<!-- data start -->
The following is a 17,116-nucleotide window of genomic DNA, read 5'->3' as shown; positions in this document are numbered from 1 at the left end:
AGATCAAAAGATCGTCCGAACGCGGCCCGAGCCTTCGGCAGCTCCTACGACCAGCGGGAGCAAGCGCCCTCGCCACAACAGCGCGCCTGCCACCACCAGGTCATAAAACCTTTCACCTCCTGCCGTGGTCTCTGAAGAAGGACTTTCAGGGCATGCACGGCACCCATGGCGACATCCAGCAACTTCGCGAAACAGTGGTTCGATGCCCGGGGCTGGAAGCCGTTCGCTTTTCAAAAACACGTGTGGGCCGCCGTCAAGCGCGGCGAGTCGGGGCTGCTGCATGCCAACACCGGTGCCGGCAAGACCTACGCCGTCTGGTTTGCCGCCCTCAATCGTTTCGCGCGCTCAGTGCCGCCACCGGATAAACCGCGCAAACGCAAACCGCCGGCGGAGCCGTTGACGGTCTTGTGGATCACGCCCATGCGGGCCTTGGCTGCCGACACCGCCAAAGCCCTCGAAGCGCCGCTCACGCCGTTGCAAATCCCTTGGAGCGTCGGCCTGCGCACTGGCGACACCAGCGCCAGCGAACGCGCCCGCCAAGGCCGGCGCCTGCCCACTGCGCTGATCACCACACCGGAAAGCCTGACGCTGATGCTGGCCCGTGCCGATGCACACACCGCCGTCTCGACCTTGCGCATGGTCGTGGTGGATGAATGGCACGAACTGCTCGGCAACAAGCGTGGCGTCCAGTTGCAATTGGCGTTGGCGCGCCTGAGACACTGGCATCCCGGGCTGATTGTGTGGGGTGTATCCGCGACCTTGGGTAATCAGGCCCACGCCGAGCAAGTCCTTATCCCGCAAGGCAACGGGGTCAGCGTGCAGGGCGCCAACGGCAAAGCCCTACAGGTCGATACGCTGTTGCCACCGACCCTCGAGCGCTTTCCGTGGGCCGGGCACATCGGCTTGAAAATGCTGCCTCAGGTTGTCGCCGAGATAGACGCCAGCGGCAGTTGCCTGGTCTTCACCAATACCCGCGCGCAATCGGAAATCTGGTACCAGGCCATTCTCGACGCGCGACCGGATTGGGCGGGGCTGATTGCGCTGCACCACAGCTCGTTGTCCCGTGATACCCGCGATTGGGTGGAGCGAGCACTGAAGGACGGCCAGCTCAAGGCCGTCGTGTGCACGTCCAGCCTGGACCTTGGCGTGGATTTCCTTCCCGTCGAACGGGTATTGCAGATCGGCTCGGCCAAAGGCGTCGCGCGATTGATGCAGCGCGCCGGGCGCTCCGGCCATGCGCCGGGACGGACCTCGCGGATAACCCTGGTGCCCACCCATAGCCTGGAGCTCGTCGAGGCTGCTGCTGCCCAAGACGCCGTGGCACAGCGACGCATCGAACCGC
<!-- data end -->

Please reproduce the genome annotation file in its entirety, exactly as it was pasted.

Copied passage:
The following is a 17,116-nucleotide window of genomic DNA, read 5'->3' as shown; positions in this document are numbered from 1 at the left end:
AGATCAAAAGATCGTCCGAACGCGGCCCGAGCCTTCGGCAGCTCCTACGACCAGCGGGAGCAAGCGCCCTCGCCACAACAGCGCGCCTGCCACCACCAGGTCATAAAACCTTTCACCTCCTGCCGTGGTCTCTGAAGAAGGACTTTCAGGGCATGCACGGCACCCATGGCGACATCCAGCAACTTCGCGAAACAGTGGTTCGATGCCCGGGGCTGGAAGCCGTTCGCTTTTCAAAAACACGTGTGGGCCGCCGTCAAGCGCGGCGAGTCGGGGCTGCTGCATGCCAACACCGGTGCCGGCAAGACCTACGCCGTCTGGTTTGCCGCCCTCAATCGTTTCGCGCGCTCAGTGCCGCCACCGGATAAACCGCGCAAACGCAAACCGCCGGCGGAGCCGTTGACGGTCTTGTGGATCACGCCCATGCGGGCCTTGGCTGCCGACACCGCCAAAGCCCTCGAAGCGCCGCTCACGCCGTTGCAAATCCCTTGGAGCGTCGGCCTGCGCACTGGCGACACCAGCGCCAGCGAACGCGCCCGCCAAGGCCGGCGCCTGCCCACTGCGCTGATCACCACACCGGAAAGCCTGACGCTGATGCTGGCCCGTGCCGATGCACACACCGCCGTCTCGACCTTGCGCATGGTCGTGGTGGATGAATGGCACGAACTGCTCGGCAACAAGCGTGGCGTCCAGTTGCAATTGGCGTTGGCGCGCCTGAGACACTGGCATCCCGGGCTGATTGTGTGGGGTGTATCCGCGACCTTGGGTAATCAGGCCCACGCCGAGCAAGTCCTTATCCCGCAAGGCAACGGGGTCAGCGTGCAGGGCGCCAACGGCAAAGCCCTACAGGTCGATACGCTGTTGCCACCGACCCTCGAGCGCTTTCCGTGGGCCGGGCACATCGGCTTGAAAATGCTGCCTCAGGTTGTCGCCGAGATAGACGCCAGCGGCAGTTGCCTGGTCTTCACCAATACCCGCGCGCAATCGGAAATCTGGTACCAGGCCATTCTCGACGCGCGACCGGATTGGGCGGGGCTGATTGCGCTGCACCACAGCTCGTTGTCCCGTGATACCCGCGATTGGGTGGAGCGAGCACTGAAGGACGGCCAGCTCAAGGCCGTCGTGTGCACGTCCAGCCTGGACCTTGGCGTGGATTTCCTTCCCGTCGAACGGGTATTGCAGATCGGCTCGGCCAAAGGCGTCGCGCGATTGATGCAGCGCGCCGGGCGCTCCGGCCATGCGCCGGGACGGACCTCGCGGATAACCCTGGTGCCCACCCATAGCCTGGAGCTCGTCGAGGCTGCTGCTGCCCAAGACGCCGTGGCACAGCGACGCATCGAACCGC